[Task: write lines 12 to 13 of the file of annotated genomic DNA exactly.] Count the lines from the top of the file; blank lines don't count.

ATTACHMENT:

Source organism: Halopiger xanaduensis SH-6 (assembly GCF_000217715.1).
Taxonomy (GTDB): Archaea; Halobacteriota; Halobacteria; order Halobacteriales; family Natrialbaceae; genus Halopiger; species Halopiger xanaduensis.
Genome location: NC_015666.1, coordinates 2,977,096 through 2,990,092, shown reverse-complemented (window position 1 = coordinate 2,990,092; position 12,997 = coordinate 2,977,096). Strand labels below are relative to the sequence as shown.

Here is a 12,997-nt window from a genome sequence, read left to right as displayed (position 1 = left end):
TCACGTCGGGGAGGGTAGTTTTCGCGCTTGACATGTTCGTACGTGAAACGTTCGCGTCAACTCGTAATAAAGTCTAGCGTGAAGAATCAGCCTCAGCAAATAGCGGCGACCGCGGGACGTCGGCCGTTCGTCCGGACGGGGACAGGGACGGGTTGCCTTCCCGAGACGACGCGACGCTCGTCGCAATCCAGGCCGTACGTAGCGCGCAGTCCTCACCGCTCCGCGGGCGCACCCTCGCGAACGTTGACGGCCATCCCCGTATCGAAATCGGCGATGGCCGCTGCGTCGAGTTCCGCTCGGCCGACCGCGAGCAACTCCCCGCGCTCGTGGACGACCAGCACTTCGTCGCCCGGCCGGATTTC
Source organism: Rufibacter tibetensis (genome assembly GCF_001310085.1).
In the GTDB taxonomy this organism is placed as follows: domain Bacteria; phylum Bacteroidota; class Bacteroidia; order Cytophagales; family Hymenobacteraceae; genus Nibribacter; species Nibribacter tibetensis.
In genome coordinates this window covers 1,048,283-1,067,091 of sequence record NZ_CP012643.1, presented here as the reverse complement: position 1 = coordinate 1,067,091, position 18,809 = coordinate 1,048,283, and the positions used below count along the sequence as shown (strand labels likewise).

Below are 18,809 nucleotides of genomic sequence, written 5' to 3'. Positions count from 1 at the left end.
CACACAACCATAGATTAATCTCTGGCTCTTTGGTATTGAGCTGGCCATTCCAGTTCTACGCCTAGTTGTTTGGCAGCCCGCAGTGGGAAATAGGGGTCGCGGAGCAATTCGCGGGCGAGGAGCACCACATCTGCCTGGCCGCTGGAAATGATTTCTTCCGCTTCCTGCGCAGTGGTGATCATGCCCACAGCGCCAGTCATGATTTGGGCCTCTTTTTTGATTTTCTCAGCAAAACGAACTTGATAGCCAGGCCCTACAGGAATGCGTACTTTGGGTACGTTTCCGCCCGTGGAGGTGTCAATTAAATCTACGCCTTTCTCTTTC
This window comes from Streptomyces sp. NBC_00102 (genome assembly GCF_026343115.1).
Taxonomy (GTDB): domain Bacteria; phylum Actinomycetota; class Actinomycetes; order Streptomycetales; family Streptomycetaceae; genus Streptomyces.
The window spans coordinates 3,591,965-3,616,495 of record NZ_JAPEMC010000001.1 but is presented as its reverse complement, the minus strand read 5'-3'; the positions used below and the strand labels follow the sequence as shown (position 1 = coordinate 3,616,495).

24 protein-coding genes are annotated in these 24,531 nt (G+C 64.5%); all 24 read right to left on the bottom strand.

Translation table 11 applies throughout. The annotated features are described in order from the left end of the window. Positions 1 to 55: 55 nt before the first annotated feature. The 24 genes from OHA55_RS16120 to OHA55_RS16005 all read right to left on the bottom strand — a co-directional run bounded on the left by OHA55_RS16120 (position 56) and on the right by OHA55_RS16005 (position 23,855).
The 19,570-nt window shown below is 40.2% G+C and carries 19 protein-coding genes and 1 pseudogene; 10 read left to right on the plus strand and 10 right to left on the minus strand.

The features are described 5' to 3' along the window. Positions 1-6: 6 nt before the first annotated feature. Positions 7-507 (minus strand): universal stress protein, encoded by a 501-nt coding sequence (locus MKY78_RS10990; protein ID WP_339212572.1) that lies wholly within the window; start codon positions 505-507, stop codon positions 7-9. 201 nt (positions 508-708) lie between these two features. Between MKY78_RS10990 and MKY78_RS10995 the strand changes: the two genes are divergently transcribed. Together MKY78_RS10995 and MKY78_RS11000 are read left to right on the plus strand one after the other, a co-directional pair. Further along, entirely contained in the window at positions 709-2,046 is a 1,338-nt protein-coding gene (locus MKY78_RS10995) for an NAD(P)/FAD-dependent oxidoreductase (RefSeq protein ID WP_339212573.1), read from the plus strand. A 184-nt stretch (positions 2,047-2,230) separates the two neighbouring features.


Taxonomy (GTDB): domain Bacteria; phylum Actinomycetota; class Actinomycetes; order Streptomycetales; family Streptomycetaceae; genus Streptomyces.
The window spans coordinates 3,591,965-3,616,495 of record NZ_JAPEMC010000001.1 but is presented as its reverse complement, the minus strand read 5'-3'; the positions used below and the strand labels follow the sequence as shown (position 1 = coordinate 3,616,495).